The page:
In 2007, Roberts orchestrated the largest single donation of telescopes for public educational outreach in history, with large containers full of refractors and reflectors. Coordinated with Meade Instruments and Dr. Mike Reynolds, the telescopes were refurbished stock from Meade that was considered unsellable and scheduled to be disposed of. Dr. Reynolds created a program to distribute and educate the recipients of each telescope that was donated. In the process, several thousand refurbished telescopes were saved and successfully re-purposed for educational outreach in astronomy.
Currently, Roberts is involved in several projects dedicated to educational outreach, including:
A program with NWA Space is a 501(c)(3) nonprofit working to build an observatory to house a historic 24-inch Brashear Refractor, a science center with a 150-seat planetarium, permanent science exhibits, robotics lab, and exhibits emphasizing current events in science for use by public school field trips, home school associations and local groups. The center will ultimately be about a set of iconic buildings that complement Northwest Arkansas.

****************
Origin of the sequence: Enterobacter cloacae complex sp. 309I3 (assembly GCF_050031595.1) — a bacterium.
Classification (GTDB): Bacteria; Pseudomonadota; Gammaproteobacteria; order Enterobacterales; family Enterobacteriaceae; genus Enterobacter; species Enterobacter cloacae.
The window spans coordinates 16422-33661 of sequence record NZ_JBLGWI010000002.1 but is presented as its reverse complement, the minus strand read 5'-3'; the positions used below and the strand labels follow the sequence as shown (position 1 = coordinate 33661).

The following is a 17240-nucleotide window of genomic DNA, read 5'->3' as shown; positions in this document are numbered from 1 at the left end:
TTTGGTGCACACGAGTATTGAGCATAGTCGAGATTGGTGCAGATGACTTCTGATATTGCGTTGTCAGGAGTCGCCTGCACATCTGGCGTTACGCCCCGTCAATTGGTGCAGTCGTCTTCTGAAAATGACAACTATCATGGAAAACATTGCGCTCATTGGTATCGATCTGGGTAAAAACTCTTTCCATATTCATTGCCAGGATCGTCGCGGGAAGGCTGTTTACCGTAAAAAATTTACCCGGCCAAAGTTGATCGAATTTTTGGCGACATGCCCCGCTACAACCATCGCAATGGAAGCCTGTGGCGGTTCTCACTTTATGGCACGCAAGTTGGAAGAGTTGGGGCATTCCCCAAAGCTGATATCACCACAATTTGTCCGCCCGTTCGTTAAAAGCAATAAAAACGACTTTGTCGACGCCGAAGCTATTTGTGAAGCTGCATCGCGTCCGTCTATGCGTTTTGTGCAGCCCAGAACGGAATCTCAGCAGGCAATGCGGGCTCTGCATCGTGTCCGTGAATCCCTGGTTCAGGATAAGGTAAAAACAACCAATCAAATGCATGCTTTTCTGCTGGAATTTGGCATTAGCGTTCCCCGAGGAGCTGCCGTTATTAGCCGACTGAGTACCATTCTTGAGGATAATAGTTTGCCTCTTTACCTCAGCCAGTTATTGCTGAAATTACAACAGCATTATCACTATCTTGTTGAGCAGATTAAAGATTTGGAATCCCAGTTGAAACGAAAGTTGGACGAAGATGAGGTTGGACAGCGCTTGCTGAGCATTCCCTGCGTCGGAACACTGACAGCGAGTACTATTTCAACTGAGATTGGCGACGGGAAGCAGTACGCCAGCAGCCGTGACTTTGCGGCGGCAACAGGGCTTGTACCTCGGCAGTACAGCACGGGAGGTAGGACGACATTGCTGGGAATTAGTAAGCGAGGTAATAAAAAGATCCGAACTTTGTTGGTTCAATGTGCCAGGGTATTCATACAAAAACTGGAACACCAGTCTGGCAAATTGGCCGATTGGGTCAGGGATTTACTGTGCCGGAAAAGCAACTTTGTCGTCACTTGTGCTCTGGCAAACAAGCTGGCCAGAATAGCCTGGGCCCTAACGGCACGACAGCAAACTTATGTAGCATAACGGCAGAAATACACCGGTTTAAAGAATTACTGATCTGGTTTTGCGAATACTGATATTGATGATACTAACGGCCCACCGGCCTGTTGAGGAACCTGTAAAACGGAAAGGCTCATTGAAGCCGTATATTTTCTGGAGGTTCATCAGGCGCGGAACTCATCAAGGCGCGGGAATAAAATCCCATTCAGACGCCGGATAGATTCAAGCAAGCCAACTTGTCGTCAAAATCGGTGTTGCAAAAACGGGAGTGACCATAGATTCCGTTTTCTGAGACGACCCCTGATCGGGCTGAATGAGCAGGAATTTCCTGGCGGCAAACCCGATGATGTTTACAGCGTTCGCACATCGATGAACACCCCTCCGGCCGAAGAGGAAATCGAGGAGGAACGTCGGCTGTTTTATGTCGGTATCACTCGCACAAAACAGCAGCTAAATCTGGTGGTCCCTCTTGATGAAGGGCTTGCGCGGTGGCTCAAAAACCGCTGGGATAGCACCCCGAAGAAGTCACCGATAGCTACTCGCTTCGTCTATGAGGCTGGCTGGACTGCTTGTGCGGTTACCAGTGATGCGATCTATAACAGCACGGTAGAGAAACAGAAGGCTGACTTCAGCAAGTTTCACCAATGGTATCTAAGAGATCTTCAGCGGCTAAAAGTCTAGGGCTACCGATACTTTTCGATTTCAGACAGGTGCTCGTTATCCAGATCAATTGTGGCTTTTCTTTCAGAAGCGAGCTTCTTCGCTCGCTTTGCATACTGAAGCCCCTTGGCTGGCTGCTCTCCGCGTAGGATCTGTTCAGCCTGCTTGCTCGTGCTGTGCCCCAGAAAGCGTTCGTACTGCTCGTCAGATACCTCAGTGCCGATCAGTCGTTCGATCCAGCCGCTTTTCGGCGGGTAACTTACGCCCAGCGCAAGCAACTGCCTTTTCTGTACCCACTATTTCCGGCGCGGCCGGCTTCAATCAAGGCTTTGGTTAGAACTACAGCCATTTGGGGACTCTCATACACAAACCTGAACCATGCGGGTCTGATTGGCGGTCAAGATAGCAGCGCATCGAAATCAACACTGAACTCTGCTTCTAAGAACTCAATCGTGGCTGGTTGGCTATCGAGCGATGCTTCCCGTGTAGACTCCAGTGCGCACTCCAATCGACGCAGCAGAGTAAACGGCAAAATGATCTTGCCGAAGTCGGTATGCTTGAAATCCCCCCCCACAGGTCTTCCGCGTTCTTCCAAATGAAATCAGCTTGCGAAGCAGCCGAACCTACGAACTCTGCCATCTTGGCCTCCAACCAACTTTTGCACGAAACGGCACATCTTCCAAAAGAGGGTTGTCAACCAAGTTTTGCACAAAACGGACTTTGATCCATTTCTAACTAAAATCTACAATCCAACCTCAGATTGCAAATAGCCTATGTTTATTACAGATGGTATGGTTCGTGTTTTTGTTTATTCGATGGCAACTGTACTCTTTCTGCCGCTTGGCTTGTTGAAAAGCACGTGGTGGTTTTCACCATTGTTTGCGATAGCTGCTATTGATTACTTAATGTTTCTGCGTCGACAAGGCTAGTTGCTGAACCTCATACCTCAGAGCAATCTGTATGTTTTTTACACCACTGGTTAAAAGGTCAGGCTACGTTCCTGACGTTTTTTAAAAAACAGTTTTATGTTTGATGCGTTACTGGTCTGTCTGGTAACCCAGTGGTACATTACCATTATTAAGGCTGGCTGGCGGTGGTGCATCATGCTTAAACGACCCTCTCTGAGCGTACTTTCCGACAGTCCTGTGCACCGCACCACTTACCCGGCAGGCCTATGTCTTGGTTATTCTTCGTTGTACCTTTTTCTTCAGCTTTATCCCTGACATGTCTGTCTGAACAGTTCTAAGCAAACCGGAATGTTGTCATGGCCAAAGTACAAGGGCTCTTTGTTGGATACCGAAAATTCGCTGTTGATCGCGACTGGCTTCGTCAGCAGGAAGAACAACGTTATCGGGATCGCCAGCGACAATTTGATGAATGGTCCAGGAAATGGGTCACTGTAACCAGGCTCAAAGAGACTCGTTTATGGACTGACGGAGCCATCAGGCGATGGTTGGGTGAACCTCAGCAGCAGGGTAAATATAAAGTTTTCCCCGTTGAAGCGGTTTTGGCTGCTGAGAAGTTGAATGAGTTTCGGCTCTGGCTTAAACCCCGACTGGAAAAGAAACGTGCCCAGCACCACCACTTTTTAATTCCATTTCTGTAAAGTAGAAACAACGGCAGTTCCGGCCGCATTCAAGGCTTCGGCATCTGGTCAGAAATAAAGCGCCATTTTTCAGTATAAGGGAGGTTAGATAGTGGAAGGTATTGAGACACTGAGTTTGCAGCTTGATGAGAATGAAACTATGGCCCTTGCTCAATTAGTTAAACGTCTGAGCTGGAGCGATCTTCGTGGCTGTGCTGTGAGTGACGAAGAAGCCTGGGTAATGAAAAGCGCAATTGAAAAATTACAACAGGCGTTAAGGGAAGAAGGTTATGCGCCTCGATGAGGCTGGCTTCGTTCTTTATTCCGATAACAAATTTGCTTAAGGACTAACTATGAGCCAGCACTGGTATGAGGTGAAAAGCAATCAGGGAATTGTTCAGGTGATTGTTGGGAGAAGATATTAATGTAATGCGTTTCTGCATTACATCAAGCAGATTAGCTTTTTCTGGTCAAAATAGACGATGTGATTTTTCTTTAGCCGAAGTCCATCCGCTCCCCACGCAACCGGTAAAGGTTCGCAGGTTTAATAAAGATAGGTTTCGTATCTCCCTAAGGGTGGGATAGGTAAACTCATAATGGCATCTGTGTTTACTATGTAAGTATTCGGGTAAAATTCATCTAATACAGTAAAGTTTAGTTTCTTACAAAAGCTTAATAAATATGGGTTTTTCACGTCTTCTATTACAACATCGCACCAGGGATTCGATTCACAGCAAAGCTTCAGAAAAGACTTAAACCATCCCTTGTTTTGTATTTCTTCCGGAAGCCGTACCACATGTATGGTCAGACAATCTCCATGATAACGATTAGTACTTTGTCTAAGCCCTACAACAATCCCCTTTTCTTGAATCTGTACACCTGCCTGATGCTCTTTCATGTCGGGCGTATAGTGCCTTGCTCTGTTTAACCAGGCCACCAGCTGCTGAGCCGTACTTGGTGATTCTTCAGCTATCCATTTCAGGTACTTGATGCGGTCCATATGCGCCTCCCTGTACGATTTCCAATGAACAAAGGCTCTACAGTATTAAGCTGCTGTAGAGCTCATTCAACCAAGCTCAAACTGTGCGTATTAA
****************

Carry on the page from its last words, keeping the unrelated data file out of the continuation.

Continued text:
The formation and organization of the Alliance of Historic Observatories, whose members currently include: Palomar Observatory, Mt. Wilson Observatory, Yerkes Observatory, Lowell Observatory, Lick Observatory, the Vatican Observatory, and Griffith Observatory with more to come. The purpose of the organization is to preserve, nourish, and promote these iconic and inspirational facilities through collaboration to foster greater scientific literacy in the world.
Roberts is an enthusiastic astronomer, astrophotography, and solar eclipse expedition support member. His first experience with a total eclipse of the sun was as a member of the solar film crew with WGBH Boston's production of the NOVA (TV series; 19th season; episode 9) "Eclipse of the Century" that aired nationally on public television on March 24, 1992.